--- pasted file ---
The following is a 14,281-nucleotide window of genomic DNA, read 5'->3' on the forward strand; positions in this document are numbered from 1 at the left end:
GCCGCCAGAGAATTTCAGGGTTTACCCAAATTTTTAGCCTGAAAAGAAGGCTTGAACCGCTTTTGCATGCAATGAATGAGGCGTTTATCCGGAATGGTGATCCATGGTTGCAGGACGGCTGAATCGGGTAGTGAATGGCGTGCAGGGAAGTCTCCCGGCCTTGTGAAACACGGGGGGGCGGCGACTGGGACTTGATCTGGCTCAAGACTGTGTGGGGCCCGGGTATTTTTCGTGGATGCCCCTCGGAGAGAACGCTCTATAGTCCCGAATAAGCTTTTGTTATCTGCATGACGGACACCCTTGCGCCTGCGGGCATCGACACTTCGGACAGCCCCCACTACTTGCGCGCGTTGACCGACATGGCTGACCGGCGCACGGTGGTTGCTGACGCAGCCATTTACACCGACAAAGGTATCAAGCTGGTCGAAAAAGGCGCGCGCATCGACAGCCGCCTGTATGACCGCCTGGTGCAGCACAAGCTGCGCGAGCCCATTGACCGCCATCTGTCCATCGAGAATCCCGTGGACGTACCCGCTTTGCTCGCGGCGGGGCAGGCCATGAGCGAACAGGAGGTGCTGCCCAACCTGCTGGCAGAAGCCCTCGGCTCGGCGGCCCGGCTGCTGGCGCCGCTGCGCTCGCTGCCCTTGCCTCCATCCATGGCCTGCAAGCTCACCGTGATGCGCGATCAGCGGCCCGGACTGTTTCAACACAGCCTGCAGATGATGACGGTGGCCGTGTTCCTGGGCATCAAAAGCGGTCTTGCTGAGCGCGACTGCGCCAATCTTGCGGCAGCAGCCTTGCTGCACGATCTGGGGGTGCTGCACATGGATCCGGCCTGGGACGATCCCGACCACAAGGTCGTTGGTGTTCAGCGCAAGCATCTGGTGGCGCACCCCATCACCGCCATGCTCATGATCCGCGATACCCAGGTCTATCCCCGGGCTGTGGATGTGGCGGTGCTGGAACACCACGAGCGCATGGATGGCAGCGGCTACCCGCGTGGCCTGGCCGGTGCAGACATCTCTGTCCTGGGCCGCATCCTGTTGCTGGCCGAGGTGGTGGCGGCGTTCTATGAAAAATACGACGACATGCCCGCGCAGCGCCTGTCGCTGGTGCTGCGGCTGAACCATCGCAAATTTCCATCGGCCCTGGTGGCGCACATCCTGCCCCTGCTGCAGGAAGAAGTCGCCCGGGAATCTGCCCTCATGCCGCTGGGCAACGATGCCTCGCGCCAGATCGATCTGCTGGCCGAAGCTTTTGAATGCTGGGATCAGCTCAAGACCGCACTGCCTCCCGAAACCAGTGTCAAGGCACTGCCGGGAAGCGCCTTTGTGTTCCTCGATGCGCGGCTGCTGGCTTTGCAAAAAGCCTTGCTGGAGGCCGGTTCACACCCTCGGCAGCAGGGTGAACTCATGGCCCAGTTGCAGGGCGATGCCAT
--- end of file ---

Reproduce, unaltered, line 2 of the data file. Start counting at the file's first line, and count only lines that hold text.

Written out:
GCCGCCAGAGAATTTCAGGGTTTACCCAAATTTTTAGCCTGAAAAGAAGGCTTGAACCGCTTTTGCATGCAATGAATGAGGCGTTTATCCGGAATGGTGATCCATGGTTGCAGGACGGCTGAATCGGGTAGTGAATGGCGTGCAGGGAAGTCTCCCGGCCTTGTGAAACACGGGGGGGCGGCGACTGGGACTTGATCTGGCTCAAGACTGTGTGGGGCCCGGGTATTTTTCGTGGATGCCCCTCGGAGAGAACGCTCTATAGTCCCGAATAAGCTTTTGTTATCTGCATGACGGACACCCTTGCGCCTGCGGGCATCGACACTTCGGACAGCCCCCACTACTTGCGCGCGTTGACCGACATGGCTGACCGGCGCACGGTGGTTGCTGACGCAGCCATTTACACCGACAAAGGTATCAAGCTGGTCGAAAAAGGCGCGCGCATCGACAGCCGCCTGTATGACCGCCTGGTGCAGCACAAGCTGCGCGAGCCCATTGACCGCCATCTGTCCATCGAGAATCCCGTGGACGTACCCGCTTTGCTCGCGGCGGGGCAGGCCATGAGCGAACAGGAGGTGCTGCCCAACCTGCTGGCAGAAGCCCTCGGCTCGGCGGCCCGGCTGCTGGCGCCGCTGCGCTCGCTGCCCTTGCCTCCATCCATGGCCTGCAAGCTCACCGTGATGCGCGATCAGCGGCCCGGACTGTTTCAACACAGCCTGCAGATGATGACGGTGGCCGTGTTCCTGGGCATCAAAAGCGGTCTTGCTGAGCGCGACTGCGCCAATCTTGCGGCAGCAGCCTTGCTGCACGATCTGGGGGTGCTGCACATGGATCCGGCCTGGGACGATCCCGACCACAAGGTCGTTGGTGTTCAGCGCAAGCATCTGGTGGCGCACCCCATCACCGCCATGCTCATGATCCGCGATACCCAGGTCTATCCCCGGGCTGTGGATGTGGCGGTGCTGGAACACCACGAGCGCATGGATGGCAGCGGCTACCCGCGTGGCCTGGCCGGTGCAGACATCTCTGTCCTGGGCCGCATCCTGTTGCTGGCCGAGGTGGTGGCGGCGTTCTATGAAAAATACGACGACATGCCCGCGCAGCGCCTGTCGCTGGTGCTGCGGCTGAACCATCGCAAATTTCCATCGGCCCTGGTGGCGCACATCCTGCCCCTGCTGCAGGAAGAAGTCGCCCGGGAATCTGCCCTCATGCCGCTGGGCAACGATGCCTCGCGCCAGATCGATCTGCTGGCCGAAGCTTTTGAATGCTGGGATCAGCTCAAGACCGCACTGCCTCCCGAAACCAGTGTCAAGGCACTGCCGGGAAGCGCCTTTGTGTTCCTCGATGCGCGGCTGCTGGCTTTGCAAAAAGCCTTGCTGGAGGCCGGTTCACACCCTCGGCAGCAGGGTGAACTCATGGCCCAGTTGCAGGGCGATGCCAT